I come by my nickname, "the 2-by-Guy," honestly. Whenever I'm scoping out new tools as an editor for HGTVPro, in the back of my mind I'm imagining how they will advance my first interest: building projects with 2 x 4s, 2 x 6s and so on. Typically, this lumber is used for decks and framing walls, but there's nothing like it for experimenting and honing your basic woodworking skills--without investing a lot on materials or devoting too much time to a single project. The wood rack shown on the next page is a good example. It's simple but good-looking, and it takes just a few hours and commonplace tools to build. Best of all, it proves that not every worthwhile project requires gossamer-fine precision and lots of little pieces. Come winter, I'll store hardwood logs on the rack to feed my wood stove. And during a recent warm-weather remodeling project, the structure proved to be ideal--appropriately--for safely storing 2x stock off the ground.
Before You Begin a Job
* Untreated hemlock fir is inexpensive and easy to find, but it's susceptible to the elements and wood-eating bugs. A few coats of deck stain can offer protection.
* Pressure-treated lumber (PT) suitable for ground lasts a long time but is often wet when you buy it--expect movement in the joints as the wood shrinks.
* Western red cedar staves off weather naturally and resists insects. It's readily available, fairly affordable and dry when purchased.
* TimberSIL (the material we used) appears to have everything going for it, except its limited distribution. The inert treatment process used to make TimberSil renders it a green material that looks (and works) a lot like wood. It's dry, affordable and resistant to rot.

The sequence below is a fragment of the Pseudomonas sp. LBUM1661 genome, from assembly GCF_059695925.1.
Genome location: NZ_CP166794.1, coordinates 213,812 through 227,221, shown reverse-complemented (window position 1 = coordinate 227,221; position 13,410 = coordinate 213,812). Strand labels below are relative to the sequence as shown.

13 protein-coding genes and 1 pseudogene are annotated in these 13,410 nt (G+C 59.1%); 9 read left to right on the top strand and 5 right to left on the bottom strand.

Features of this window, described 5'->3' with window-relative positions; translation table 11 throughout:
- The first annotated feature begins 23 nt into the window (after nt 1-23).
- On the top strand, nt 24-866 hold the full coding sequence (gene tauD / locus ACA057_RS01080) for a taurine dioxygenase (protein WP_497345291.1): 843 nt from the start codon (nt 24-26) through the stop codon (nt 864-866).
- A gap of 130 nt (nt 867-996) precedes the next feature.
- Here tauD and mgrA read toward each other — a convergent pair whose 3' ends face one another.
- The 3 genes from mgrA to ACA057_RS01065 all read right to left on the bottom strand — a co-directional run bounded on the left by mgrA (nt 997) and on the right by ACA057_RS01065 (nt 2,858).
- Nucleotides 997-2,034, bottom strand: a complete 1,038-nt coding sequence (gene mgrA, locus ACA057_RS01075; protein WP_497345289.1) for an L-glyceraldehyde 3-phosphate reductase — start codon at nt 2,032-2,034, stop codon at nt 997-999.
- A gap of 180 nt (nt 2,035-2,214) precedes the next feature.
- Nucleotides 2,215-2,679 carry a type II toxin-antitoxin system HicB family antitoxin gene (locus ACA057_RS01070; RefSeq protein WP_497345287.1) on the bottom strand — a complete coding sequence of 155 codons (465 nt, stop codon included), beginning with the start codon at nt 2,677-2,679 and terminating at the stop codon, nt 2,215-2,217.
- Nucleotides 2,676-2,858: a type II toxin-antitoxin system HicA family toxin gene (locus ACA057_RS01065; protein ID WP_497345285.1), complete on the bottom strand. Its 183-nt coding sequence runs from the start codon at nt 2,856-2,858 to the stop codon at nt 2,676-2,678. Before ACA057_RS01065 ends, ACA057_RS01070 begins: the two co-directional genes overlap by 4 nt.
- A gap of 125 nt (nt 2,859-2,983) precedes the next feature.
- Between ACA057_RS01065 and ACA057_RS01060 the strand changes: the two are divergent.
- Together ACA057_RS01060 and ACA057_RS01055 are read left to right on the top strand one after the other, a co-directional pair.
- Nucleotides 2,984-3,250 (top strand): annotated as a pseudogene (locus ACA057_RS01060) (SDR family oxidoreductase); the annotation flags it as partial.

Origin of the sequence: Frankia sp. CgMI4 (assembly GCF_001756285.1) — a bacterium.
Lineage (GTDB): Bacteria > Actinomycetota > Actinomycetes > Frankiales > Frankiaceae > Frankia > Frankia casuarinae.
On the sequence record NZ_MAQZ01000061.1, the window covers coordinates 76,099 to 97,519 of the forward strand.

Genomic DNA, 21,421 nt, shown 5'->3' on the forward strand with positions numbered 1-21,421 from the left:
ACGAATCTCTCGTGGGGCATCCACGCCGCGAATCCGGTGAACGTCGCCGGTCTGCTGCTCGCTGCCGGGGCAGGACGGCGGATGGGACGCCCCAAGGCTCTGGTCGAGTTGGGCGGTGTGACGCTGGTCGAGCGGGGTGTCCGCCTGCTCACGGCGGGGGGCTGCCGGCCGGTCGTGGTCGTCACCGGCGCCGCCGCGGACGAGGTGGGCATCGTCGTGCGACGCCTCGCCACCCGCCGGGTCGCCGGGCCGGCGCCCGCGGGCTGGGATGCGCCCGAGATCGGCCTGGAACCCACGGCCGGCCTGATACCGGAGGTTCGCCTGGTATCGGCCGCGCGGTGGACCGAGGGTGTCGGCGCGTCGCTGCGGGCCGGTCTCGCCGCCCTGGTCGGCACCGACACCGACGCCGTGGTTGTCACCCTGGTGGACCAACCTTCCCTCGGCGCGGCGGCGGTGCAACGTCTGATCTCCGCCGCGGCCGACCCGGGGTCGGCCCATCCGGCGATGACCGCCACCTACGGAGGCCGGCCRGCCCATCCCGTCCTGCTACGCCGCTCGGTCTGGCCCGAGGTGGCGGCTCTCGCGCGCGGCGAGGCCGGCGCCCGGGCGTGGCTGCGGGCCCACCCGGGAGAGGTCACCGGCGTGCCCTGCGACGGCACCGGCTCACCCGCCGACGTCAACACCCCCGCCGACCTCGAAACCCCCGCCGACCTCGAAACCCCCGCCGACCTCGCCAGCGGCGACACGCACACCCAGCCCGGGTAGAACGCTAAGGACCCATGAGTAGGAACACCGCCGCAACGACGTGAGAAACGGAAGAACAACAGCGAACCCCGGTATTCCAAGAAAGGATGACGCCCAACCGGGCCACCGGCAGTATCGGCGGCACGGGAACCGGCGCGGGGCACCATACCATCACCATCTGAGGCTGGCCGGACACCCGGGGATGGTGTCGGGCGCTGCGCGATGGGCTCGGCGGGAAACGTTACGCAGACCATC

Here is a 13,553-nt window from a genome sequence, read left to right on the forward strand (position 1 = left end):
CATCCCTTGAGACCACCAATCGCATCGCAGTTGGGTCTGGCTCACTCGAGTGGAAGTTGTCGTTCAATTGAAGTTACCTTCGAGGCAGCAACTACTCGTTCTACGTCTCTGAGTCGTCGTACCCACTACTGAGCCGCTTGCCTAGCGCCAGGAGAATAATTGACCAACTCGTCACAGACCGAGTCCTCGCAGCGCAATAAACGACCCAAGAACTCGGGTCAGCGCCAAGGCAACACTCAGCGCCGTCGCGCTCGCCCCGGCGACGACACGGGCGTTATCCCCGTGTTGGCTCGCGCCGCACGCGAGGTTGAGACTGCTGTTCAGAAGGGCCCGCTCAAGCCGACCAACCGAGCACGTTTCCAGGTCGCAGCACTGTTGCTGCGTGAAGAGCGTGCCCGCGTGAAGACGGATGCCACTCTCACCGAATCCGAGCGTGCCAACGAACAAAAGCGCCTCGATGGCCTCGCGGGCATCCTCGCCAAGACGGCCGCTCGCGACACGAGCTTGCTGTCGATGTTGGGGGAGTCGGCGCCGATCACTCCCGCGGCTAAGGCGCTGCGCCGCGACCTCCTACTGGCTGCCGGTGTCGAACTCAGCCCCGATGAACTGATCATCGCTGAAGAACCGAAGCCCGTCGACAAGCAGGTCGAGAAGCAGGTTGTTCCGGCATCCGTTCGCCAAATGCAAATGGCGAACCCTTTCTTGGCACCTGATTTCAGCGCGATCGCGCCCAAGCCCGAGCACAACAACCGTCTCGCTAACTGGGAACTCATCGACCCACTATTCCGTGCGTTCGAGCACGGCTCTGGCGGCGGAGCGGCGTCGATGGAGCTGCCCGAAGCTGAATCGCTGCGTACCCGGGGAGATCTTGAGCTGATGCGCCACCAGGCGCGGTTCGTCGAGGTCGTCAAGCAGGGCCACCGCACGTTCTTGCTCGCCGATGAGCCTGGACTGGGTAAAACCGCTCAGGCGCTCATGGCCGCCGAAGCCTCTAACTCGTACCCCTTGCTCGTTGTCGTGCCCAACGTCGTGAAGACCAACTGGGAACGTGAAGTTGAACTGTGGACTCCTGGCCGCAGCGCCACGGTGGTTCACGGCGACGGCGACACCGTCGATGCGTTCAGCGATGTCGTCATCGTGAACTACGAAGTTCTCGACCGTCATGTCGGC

Don't purchase randomly piled 2 x 6 studs, which are likely to be warped. You'll find the best wood still on the pallet, banded together and stored straight. At home, if your project is on hold, bundle the boards with duct tape and store them off the ground.
Take measurements carefully--then measure again to be sure. Position the blade (whether you're using a circular or miter saw) to cut on the "waste" rather than the "keep" side of the line. If the tool is a circular saw, employ a square as a guide.
Wood Rack Building Tips
 Build the box, or base, first. Apply the long outside rails over the end-pieces. Preset 3-in. deck screws in the outside edge before applying exterior-grade construction adhesive and assembling the pieces. Use a thin bead of glue to minimize squeeze-out and keep everything neat.
 Send the screws home. Use three screws in each piece to prevent cupping and to support the weight of the logs. If any excess glue is forced out of the joint, you can use a painter's five-in-one tool to scrape it away.
 Install uprights. This step is best done on a flat surface such as a garage floor or a sheet of plywood. Gather a couple of 2x scraps. Flip the box onto one side. Mark the position for the box on two uprights, then place them inside, supporting their ends with the 2x scraps, laid flat. Use a square to align the upright with the box's edge in case the corner isn't perfectly square. Preglue the upright and fasten with four screws. Note: Dry-fit the pieces. If your drill doesn't fit between the outside rails, drill pilot holes, then drive the screws in at an angle. Flip the box onto its other side and repeat for the last two uprights.
 Use diagonal braces for stability and longevity. Install them with a fastening technique called pocket-screwing. First, predrill a hole through the angle brace into the upright at an angle, following the grain direction of the brace. Use a countersink bit, which will simultaneously drill a pilot hole and auger a pocket for the screw-head. This will help keep the wood from splitting.
 Finish by adding the top. Install the two top pieces so they overhang the uprights equally. (This may require a little muscling of the uprights, if they're not perfectly square.)
 Hit the wood with a shot of sealer, stain or another finish. If you're building with hem-fir, soak the uprights' endgrains. I like oil-based products because they soak into the wood, rather than merely coating it.